On a drafty pier on the Hudson, heat lamps dangling from the rafters for warmth as much as set decoration, David Neville and Marcus Wainwright sent out their latest collection that was a worthy romp in the English countryside by way of India.
“Think about a country house and all the things you might find in it,” said Wainright backstage. There were the floral tapestries from the library cut into collared jackets and jodhpurs, and striped blankets and riding gear nicked from the stables that were transformed into a lust-worthy trenchcoat with sharp leather shoulders. Rich metallic fabrics were made into sharp pantsuits, or threaded into a knockout ikat sweater dress, then belted — as almost everything was — and paired with their covetable ankle boots or heeled loafers. “The real challenge was how many different elements we had,” noted Neville, “and combining them all in a way that looked great but also made sense for the brand.” Referring, of course, to the pile-it-on mentality that’s become almost as much a Rag & Bone signature as the precise and detailed tailoring on which the duo built their label. The layering, it must be noted, has evolved into a controlled, ubersophisticated process, and worked especially well, thanks to the multitude of draping and wrapping that softened the harder edges of the dark palette and leather accents throughout, and also presented an off-kilter hemline that felt as fresh as the cold breezes seeping through the cracks of the warehouse.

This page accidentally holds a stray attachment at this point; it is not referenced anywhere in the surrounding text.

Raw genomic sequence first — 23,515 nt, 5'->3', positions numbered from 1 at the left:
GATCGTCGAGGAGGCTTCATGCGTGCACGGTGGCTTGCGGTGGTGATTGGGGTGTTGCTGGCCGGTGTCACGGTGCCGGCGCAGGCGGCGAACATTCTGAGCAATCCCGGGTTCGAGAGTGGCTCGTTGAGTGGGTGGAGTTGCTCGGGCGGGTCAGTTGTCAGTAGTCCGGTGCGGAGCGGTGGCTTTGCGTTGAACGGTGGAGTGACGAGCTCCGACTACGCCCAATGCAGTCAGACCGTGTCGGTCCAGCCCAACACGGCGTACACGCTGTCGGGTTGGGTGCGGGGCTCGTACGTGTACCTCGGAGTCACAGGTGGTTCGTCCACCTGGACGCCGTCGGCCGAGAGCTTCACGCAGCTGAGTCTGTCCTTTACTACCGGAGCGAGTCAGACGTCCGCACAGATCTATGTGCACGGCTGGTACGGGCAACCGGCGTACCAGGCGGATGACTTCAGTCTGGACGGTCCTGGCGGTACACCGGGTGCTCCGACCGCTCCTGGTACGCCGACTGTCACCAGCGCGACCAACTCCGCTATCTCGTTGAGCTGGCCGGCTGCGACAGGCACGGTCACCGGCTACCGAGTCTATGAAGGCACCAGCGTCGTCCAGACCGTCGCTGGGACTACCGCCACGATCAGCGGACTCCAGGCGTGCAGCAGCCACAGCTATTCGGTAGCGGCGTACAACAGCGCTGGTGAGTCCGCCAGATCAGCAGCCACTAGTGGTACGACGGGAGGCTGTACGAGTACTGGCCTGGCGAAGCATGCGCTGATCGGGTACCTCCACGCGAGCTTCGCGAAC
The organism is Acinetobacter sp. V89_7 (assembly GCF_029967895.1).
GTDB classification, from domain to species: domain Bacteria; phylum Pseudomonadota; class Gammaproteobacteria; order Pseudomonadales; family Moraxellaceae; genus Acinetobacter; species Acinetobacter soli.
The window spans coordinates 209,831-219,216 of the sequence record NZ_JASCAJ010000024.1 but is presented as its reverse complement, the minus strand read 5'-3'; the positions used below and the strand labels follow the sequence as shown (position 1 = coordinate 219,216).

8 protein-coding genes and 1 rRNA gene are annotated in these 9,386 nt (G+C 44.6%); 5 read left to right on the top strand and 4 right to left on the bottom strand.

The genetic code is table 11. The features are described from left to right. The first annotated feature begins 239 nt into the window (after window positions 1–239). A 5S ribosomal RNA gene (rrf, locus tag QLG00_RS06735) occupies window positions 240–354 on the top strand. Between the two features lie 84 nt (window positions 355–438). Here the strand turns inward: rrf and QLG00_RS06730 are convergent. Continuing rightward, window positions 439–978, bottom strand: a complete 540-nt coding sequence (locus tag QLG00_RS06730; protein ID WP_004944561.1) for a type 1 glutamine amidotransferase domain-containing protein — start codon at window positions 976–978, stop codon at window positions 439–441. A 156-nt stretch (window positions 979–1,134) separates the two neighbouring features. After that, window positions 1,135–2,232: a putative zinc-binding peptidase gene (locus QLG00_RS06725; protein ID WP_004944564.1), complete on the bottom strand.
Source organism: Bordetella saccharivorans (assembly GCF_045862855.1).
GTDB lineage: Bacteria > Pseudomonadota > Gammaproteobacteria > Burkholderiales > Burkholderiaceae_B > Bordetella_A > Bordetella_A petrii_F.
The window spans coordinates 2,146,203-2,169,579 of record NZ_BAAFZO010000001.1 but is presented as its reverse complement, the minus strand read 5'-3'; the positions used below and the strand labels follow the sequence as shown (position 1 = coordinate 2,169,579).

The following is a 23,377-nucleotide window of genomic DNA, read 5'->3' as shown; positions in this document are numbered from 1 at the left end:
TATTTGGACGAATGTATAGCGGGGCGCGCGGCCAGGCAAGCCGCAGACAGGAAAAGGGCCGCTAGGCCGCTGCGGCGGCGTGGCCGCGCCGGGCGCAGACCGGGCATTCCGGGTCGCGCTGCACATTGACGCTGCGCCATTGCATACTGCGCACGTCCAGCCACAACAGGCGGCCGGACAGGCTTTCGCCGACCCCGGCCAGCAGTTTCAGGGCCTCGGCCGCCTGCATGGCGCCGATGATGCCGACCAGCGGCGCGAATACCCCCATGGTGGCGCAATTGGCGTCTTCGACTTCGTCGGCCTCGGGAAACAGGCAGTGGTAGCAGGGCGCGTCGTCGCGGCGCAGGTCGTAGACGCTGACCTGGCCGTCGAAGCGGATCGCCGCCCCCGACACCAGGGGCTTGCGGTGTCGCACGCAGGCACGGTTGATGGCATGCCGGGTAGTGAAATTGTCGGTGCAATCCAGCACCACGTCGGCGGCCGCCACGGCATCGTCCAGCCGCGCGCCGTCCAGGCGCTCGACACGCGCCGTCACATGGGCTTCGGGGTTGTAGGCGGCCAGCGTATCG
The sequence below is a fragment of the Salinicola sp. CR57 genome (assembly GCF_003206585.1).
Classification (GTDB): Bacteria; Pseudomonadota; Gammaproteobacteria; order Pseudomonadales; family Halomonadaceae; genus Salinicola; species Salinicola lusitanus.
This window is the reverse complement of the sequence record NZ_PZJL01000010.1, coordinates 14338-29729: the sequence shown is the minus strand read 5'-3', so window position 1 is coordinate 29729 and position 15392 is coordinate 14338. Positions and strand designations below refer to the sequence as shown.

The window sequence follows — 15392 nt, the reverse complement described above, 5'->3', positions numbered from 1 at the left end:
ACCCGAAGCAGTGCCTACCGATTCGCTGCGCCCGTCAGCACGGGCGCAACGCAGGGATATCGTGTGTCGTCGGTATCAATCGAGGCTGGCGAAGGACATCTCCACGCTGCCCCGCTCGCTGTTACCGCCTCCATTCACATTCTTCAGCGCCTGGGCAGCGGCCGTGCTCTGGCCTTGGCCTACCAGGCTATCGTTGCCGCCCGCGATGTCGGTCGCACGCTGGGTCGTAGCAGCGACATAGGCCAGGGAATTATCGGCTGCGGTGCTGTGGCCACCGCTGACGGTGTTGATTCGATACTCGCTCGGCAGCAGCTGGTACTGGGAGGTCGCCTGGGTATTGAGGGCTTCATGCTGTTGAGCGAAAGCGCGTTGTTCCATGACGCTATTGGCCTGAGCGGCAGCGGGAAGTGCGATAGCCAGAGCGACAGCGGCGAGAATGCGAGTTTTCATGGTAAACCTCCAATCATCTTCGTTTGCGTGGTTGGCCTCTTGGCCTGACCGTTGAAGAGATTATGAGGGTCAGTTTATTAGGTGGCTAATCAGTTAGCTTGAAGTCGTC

Earlier in the day, the designers sent out an authoritative men’s collection heavy on military themes — sweeping tweed officer’s coats with shearling collars and herringbone cavalry pants tucked into leather boots. An elegant riff on an ikat paisley pattern looked like camouflage on sport coats and trousers, while dégradé fabrics added sophistication to herringbone blazers and wool chinos. Outerwear was particularly strong, especially lush overcoats in broad blanket stripes. Designers Marcus Wainwright and David Neville took a less rugged path this season, with plentiful waistcoats and pocket-watch chains, giving the show an almost Edwardian elegance.